Learn about one of the grassroots organizations working in the remote communities in Kenya to end female genital mutilation.
Tell us about you/your organization
Mahnaz M. Harrison is the founding President and CEO of Last Mile4D (LM4D), a 501c (3) Washington, DC based non-profit that advocates
for and raises awareness about women’s and girls’ rights to health and safety from abuse. Last Mile4D operates its programs in some of the remotest corners of the globe, known as “last mile” communities. By collaborating with local and regional stakeholders, LM4D has moved health projects from the pilot phase to implementation, with an emphasis on sustainable impact. The organization’s signature project employs community-design protocols toward eradicating FGM with local partners in Kenya. Using VPack technology and in-time intervention, LM4D has saved girls in Kuria, Kenya from the scourge of FGM.
How is your organization working to end female genital mutilation in the United States?
While we don’t directly target FGM in the United States, we target the root cause of this syndrome, meaning addressing it “up the food chain’ in the homelands of immigrant communities settling in the U.S. We have targeted the broader communities that practice FGM, using Awareness Building, Law Enforcement, Cultural Adaption, bundled together with VPack Technology, which generates evidence-based results that are affecting change and moving toward eradicating the scurrilous practice of FGM in Kuria, Kenya.
What are the challenges and opportunities in trying to end female genital mutilation?
FGM is a silent crime, taking place in the darkness of cultures where speaking about it is a cultural taboo. This means FGM is a crime with no witnesses or evidence. Another challenge is that a dearth of reliable data has skewed the resources toward eradication of FGM. This has given governments the wiggle room to escape accountability on enforcing the laws they themselves have passed to stop FGM. Last Mile4D has developed a secure online platform that collects data and provides data analytics in real-time to identify the girls at-risk of FGM. This gives LM4D the opportunity to intervene on their behalf and rescue girls when needed. We now have an opportunity to scale the program to reach beyond our pilot phase and cover broader swaths of Kenya and beyond.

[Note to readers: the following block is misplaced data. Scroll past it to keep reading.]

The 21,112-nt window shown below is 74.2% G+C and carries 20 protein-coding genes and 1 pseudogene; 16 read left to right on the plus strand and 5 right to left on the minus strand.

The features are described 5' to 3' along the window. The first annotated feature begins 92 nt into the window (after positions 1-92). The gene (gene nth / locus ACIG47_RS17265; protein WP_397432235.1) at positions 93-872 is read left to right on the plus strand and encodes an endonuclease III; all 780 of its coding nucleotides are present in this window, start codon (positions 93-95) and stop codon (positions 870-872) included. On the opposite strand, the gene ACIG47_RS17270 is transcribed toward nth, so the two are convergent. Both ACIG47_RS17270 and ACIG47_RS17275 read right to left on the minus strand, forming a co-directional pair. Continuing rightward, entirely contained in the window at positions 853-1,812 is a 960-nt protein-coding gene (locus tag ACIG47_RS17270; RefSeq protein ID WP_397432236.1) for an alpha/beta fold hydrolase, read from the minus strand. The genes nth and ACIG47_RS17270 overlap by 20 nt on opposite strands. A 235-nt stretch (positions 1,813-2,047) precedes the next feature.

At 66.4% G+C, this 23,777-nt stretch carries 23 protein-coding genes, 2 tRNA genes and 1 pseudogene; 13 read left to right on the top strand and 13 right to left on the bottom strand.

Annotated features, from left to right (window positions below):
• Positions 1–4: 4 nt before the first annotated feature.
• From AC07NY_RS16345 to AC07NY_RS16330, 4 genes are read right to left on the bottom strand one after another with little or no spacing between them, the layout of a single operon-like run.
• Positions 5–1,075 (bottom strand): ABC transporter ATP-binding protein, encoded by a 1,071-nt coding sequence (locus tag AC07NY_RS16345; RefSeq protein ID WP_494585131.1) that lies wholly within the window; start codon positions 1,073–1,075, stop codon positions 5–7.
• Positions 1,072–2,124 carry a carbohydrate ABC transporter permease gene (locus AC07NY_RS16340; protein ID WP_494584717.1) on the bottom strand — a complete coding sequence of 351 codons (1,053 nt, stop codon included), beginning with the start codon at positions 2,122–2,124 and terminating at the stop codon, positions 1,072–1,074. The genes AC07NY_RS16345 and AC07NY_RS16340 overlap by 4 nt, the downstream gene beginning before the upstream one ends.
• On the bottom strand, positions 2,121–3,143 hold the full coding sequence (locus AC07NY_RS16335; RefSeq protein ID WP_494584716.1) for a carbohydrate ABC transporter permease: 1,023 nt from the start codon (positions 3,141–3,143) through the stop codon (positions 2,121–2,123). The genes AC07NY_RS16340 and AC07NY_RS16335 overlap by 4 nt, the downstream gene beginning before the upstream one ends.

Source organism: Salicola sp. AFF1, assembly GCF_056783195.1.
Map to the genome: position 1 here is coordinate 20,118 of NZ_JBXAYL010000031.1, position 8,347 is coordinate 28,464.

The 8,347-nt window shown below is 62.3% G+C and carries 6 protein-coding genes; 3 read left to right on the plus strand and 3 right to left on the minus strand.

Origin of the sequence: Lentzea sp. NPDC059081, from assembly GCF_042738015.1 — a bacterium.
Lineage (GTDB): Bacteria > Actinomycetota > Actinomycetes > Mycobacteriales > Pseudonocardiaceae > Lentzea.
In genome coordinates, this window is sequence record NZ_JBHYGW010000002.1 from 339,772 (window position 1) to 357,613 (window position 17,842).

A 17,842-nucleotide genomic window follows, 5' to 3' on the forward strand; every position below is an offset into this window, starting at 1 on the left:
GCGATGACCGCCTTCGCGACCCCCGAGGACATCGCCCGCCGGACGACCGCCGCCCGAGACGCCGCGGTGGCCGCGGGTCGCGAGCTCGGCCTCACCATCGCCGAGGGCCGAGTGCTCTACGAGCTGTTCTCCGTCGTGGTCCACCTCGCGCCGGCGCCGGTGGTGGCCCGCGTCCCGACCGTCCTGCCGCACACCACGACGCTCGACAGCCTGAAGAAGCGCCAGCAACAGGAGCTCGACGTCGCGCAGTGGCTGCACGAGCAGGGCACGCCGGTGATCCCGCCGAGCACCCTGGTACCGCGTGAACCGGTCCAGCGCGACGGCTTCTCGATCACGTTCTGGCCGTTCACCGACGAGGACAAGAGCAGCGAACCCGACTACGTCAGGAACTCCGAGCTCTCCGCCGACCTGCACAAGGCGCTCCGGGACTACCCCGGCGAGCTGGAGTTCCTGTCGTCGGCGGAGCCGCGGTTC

How is the network helping you to achieve these goals and why is it important to be in the network?
We hope to gain increased visibility through the network and be considered a resource for other network members. We currently use the resources on the network to inform our approach.
We can end female genital mutilation in the United States because we are committed to reach the SDG 5.3, where every girl has a chance to live safely and reach their optimal capacity as an equal member of society.
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